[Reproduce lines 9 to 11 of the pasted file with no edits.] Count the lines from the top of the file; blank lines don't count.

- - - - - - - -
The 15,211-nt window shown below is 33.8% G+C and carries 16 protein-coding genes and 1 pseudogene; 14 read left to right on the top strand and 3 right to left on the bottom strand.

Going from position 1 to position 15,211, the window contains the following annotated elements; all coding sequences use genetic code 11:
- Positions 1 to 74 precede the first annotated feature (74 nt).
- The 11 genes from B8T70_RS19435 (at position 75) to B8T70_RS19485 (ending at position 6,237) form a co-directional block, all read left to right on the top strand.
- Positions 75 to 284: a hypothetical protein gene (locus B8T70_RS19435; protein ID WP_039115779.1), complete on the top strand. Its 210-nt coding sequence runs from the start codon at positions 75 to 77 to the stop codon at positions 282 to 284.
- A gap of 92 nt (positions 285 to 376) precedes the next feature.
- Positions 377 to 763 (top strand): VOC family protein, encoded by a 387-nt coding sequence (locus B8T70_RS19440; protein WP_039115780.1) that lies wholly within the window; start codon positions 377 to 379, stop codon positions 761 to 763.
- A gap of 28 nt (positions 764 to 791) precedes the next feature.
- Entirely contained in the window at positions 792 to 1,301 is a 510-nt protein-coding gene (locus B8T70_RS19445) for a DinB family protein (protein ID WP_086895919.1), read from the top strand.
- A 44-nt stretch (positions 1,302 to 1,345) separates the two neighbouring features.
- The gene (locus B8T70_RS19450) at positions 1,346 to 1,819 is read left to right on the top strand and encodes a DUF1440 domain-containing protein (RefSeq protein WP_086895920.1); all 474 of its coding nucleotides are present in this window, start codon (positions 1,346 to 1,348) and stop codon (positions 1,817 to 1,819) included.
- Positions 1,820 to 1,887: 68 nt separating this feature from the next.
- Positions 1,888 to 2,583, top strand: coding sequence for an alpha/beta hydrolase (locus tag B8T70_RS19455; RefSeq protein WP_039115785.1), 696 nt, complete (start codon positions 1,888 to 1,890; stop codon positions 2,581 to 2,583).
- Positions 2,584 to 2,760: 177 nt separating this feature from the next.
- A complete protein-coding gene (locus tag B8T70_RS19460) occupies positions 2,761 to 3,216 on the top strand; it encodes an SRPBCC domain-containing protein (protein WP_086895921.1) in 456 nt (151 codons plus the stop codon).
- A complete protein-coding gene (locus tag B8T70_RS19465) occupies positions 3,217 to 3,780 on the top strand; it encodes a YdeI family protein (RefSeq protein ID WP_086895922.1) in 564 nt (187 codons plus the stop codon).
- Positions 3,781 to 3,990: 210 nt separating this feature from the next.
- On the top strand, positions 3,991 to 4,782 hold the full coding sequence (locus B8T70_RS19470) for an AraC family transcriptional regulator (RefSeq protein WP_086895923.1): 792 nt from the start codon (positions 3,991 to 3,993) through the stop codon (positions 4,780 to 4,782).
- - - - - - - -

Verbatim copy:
- Entirely contained in the window at positions 792 to 1,301 is a 510-nt protein-coding gene (locus B8T70_RS19445) for a DinB family protein (protein ID WP_086895919.1), read from the top strand.
- A 44-nt stretch (positions 1,302 to 1,345) separates the two neighbouring features.
- The gene (locus B8T70_RS19450) at positions 1,346 to 1,819 is read left to right on the top strand and encodes a DUF1440 domain-containing protein (RefSeq protein WP_086895920.1); all 474 of its coding nucleotides are present in this window, start codon (positions 1,346 to 1,348) and stop codon (positions 1,817 to 1,819) included.